• Photo for Pilates, it's not just for girls
    Photo Credit: Kevin Caudill

Pilates, it's not just for girls

By Mitch Rustad

Listen up, gym boys, fitness fanatics, and he-men out there. When someone says "Pilates," which of the following comes to mind?

  1. Kim Cattrall's Samantha crediting it for her fabulous "Sex and the City" body
  2. Madonna's infamous "American Life" rap (let's be honest: Does it really rhyme with "lattes"?)
  3. A sissy sport for girls
  4. An extremely effective strength training workout named after founder Joseph H. Pilates, resulting in a strong and ripped core
To many gay men, "Pilates" is nothing more than a fleeting pop culture reference (see 1, 2, and 3 above) or, at best, the ugly stepsister of yoga—easily dismissed for more worthy fitness pursuits.

But if you're looking for a truly effective means to a better body, you might want to get past any negative preconceptions. Getting a killer body—especially those ever-elusive ripped abs—might depend on it, says Sharyl M. Curry, a certified Pilates instructor and owner of Park East Pilates, a private Pilates studio in New York City.

"The Pilates method is perfect for all men," says Curry. "The active athlete will experience Pilates as a natural cross-training resource that provides improved coordination, balances muscle strength, and sharpens focus."

So just what is the Pilates method? It's a series of more than 500 exercises that engage the mind and body together to build muscles, strength, and endurance. Every exercise works the entire body with a strong focus on your core, including your abs and lower back—while opening the chest, elongating the muscles, and creating a more flexible spine.

If you're just getting started in fitness or are a reformed couch potato, doing Pilates for one hour, three times per week, will quickly improve your strength and flexibility, sculpt a more attractively toned body, and improve your posture. "These kinds of benefits can enhance confidence and competence in all areas of your life," says Curry.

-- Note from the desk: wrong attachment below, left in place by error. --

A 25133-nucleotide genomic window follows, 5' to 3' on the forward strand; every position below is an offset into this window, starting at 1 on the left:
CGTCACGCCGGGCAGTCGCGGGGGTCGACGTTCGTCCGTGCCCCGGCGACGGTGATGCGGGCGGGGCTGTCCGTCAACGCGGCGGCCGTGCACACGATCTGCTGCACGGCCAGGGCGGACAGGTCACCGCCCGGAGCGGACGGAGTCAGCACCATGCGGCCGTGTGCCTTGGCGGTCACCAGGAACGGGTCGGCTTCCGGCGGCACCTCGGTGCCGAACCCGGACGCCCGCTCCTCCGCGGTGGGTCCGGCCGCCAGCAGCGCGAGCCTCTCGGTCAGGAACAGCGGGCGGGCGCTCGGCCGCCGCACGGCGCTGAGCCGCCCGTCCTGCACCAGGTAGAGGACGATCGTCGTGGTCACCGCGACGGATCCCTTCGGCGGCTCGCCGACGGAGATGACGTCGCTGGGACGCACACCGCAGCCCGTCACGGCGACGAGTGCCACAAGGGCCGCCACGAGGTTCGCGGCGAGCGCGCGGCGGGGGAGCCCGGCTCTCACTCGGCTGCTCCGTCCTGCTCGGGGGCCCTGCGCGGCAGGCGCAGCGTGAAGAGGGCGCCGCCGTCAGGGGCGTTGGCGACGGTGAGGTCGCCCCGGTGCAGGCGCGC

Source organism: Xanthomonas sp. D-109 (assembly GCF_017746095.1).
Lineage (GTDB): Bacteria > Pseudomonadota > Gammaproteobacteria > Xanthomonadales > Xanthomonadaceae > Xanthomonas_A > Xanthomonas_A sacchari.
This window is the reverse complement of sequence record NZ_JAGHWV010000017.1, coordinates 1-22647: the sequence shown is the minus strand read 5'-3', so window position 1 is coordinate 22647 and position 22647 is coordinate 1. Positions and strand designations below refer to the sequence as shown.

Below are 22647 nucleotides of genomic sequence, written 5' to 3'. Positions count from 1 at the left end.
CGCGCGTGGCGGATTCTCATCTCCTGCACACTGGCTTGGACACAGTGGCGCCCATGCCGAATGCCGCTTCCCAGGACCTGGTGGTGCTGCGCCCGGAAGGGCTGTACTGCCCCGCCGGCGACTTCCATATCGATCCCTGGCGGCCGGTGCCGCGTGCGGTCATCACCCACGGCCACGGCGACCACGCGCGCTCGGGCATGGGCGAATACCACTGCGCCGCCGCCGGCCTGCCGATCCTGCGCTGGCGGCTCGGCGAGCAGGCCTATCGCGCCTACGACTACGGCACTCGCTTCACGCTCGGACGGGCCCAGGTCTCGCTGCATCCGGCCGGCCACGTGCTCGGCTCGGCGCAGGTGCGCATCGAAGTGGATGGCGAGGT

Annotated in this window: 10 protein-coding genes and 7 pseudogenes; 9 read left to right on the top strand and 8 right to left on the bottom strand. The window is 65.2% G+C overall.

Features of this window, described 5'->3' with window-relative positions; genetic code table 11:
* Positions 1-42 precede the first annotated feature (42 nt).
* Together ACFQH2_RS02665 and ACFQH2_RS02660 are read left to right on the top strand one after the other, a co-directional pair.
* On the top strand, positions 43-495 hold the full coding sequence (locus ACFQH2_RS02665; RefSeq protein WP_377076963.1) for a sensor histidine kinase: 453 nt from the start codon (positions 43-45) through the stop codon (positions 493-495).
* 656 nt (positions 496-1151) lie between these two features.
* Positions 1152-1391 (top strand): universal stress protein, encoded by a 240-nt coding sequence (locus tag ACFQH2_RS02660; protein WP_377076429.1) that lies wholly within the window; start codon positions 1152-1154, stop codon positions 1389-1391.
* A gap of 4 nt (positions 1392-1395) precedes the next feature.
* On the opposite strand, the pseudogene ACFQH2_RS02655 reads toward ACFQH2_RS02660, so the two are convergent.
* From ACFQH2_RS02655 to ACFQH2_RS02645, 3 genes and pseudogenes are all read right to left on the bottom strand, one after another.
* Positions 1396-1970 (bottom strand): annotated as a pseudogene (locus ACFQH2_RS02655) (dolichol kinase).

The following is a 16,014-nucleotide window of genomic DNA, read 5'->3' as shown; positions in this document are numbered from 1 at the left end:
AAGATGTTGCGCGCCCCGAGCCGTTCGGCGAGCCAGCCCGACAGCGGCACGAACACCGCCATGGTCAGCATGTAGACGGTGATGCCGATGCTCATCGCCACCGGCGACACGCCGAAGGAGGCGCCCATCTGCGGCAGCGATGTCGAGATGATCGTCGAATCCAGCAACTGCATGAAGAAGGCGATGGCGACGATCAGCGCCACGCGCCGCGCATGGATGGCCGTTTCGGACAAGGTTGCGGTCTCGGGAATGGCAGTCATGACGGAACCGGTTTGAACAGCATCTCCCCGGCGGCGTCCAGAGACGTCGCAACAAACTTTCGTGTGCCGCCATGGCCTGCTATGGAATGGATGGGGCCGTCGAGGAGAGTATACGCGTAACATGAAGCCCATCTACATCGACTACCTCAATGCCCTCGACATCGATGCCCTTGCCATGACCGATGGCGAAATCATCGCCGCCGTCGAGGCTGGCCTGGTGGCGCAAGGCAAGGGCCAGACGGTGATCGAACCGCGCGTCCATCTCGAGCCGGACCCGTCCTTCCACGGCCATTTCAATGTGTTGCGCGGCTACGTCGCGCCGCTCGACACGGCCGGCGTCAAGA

For those with an injury that keeps them out of the gym or playing field, Pilates offers a great workout while the body is healing. "Pilates has the potential to enhance your entire life, your overall wellbeing, and even your sexual health, as many doctors, therapists, and trainers now believe," says Curry.

Convinced yet, naysayers?

If you're ready to be adventurous and give Pilates a go, Curry recommends that you take a series of private Pilates sessions in an accredited, fully equipped studio that teaches the authentic Pilates system. At a studio, "you will acquire the tools necessary to workout safely, properly, and on your own," she says. You can take that learning with you when you expand your practice to a class at your gym or simply on a mat in your home.

To find an accredited teacher or studio in the United States or abroad, log on to The site offers a free worldwide directory.

If you're not ready to invest that kind of money, Curry suggests starting with a single class at an accredited studio that teaches the authentic Pilates method. Be sure the instructor is similarly certified so that you learn the proper form, since form is everything in Pilates and your best efforts will be wasted if you do the exercises improperly.

Mitch Rustad is a freelance writer who has written for numerous fitness and health publications, including Men's Fitness, Tennis, and Shape. A former tennis professional, he resides in Manhattan.